Opening weekend of the Saturday Bellingham Farmers Market landed on a gorgeous spring day. Blue skies, crisp green vegetables, freshly baked bread, and a vibrant energy greeted me as I made my way through the crowd. Like many in our area, I enjoy the sense of rebirth and community I find at the market.
Today’s mission — to find this spring’s new vendors, five of which have joined the market. Some are established local businesses opening stalls for the first time, and others are totally new businesses. I was able to catch up with the owners of two stands; Pangea and Cafe Vavilov.
First I wandered over to Pangea, a fermented food vendor that opened shop in October of 2015 and whose unique brand of fermented foods can be found at numerous area retailers.
Front-and-center were samples of kimchi and sauerkraut. I’m not one to resist a sample, so I pointed to the bright orange kimchi and asked if it was spicy. “Not too spicy”, replied the smiling man behind the table. I introduced myself, and shook hands with Pangea owner Braeden Kaemingk.
He encouraged me to try a few samples. Being a kimchi fan myself, I was eager to try his version of the traditional Korean veggie mix. I took it like a shot, but let the flavors develop in my mouth–a little kick, the classic fermented tang and a satisfying saltiness. His recipe contains Napa cabbage, daikon, Fuji apples, carrots, Korean chili pepper, Celtic sea salt, garlic, ginger root and green onion.
Inspired by the unique flavors of fermented foods, the health benefits, and time spent in Southeast Asia, Braeden has honed his fermentation process to a fine art. In addition to kimchi, he ferments sauerkraut and spicy pickles.
Braeden’s goal “is to bring new and unique raw fermented foods here to the Pacific Northwest and in doing so, grow a healthy local food economy”.
You can find Pangea products all around town, but Braeden decided the the farmers market was his next move. He enjoys connecting with the community including fellow vendors, supporting other local vendors, and of course sharing his pungent products with Farmers Market visitors.
If you’re curious, but perhaps a little iffy about jumping into fermented foods, Braeden has several suggestions on how to enjoy the products. For example, he recommends adding his 3 Seed Sauerkraut to a reuben, a brat, a salad, or eating it from the jar. His favorite right now? Kimchi atop the Korean rice dish, bibimbap.
Braeden explained that he chose Pangea (the name of Earth’s original, single landmass that later separated to form the various continents), “as a symbol of global (connectivity) through ‘cultures’ – pun intended”. After sampling a few more of the “cultures”, I thanked Braeden and moved on.
Cafe Vavilov was my next stop. The first thing to catch my eye was the sophisticated and thoughtful aesthetic of the stand—a straw-flower garland hung over the Spelt Buttermilk Biscuits and the Pine Cone Madeleines. Cookies scented with pine resin and delicately dusted with powdered sugar sat next to slabs of hearty, rustic bread and greens that looked as though they were picked that morning. Fresh flowers in a milk bottle graced the corner of the table.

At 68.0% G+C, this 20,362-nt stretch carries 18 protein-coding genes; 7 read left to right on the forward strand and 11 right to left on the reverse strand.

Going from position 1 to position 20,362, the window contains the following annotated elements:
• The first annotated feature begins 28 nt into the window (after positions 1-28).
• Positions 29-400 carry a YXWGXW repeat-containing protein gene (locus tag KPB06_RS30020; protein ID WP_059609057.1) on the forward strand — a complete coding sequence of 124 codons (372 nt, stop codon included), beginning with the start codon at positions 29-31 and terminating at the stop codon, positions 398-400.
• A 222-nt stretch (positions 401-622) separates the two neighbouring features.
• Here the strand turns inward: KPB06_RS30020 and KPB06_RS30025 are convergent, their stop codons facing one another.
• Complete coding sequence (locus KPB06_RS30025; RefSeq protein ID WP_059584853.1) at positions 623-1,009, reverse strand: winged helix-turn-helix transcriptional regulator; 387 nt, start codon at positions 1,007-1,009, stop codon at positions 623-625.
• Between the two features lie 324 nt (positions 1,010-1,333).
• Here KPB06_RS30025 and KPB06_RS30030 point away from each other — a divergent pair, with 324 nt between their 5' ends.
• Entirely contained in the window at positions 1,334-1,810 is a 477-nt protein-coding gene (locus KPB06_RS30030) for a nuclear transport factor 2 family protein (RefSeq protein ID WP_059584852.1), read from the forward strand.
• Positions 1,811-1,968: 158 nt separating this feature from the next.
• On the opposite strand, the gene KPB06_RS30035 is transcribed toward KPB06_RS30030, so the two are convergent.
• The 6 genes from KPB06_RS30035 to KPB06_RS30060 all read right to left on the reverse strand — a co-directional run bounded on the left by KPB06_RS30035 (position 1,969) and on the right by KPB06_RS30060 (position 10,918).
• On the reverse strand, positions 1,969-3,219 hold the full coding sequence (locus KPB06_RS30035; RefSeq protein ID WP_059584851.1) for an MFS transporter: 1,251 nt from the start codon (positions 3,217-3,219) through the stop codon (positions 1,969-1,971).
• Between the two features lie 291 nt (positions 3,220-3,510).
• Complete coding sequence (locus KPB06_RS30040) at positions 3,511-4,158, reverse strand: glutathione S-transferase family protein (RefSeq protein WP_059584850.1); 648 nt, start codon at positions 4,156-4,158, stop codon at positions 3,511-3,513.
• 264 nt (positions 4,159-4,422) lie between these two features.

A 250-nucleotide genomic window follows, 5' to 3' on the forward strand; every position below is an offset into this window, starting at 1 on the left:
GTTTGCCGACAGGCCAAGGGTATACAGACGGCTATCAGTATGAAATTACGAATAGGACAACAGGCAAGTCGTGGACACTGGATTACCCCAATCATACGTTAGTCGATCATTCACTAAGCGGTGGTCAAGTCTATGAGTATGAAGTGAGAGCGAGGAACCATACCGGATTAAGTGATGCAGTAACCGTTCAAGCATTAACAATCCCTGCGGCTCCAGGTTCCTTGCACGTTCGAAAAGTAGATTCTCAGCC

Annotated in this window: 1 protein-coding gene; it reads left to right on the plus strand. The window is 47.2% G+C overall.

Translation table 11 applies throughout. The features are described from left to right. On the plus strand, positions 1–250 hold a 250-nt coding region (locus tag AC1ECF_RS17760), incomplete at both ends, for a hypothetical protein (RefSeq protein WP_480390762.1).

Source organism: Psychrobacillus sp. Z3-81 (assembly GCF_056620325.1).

Every detail was in place, and it made me want to sit and enjoy the subtleties of the tempting flavor combinations on the menu, like maple honey with toasted walnuts and tahini and grape molasses. Erica Budzinski, mastermind of the stand, describes the cafe as “farm comfort-food.”
The menu features some standard plates that vary weekly, depending on what’s fresh. A Farmer’s Plate, Vegan Farmer’s plate, a sandwich variation and a Biscuit Small Plate are standards on the menu, with other plates like Golden Grits or Warm Black Lentils offered in addition. A recent Farmer’s Plate offered Mizuna and early spring herbs, radishes, Sunchoke pickles, D’Anjou pear, Twin Sisters white cheese with peppercorn, egg, olives, tomato marmalade, tahini and carob molasses, mascarpone and coffee blossom honey and Raven bread. While the Farmer’s Plate offers the fresh greens, seasonal veggies, boiled egg, cheese, bread and homemade sauces weekly, the plate is different every week depending on what’s fresh and Erica’s creative flavor combinations that week.
I caught up with Erica after the market, curious about the roots of her business. Her inspiration and knowledge come from experiences working in kitchens around the country, farming, working with chefs, plant breeders and farmers, and finally traveling. “My curiosity has taken me into kitchens throughout all of my travels,” she explained. She went on, “During my time living in Romania, I learned preservation and fermentation techniques from (local) grandmothers that brought me into their kitchens”.
A key inspiration and company namesake, Nikolai Vavilov, was a Russian seed collector and plant breeder, who worked to end world hunger and preserve plant varieties from around the world. According to Erica, his inspired her to try new varieties of plants on their farm, as well as in the kitchen, where she brings their unique flavors to life.
Kombucha Town specializes in another fermented product, that sweetened bubbly drink with good-for-your-belly bacteria. The Aloha Poke stand is the extension of the recently opened store front in Fairhaven. They serve fish salad or rice bowls seasoned with authentic Hawaiian flavors. Finally, Sea to Shore Seafood Co. is a farm-to-table seafood vendor, catching the seafood and then directly selling it at the market. Check out these new vendors in addition to your favorites next time you stop by the market.
In addition to the new vendors, the market is celebrating its 25th anniversary with history tours, special discounts, the annual Nonprofit Fair, the Cabbage Toss with Mayor Linville, and something vital to every good celebration—cake! See you there next Saturday.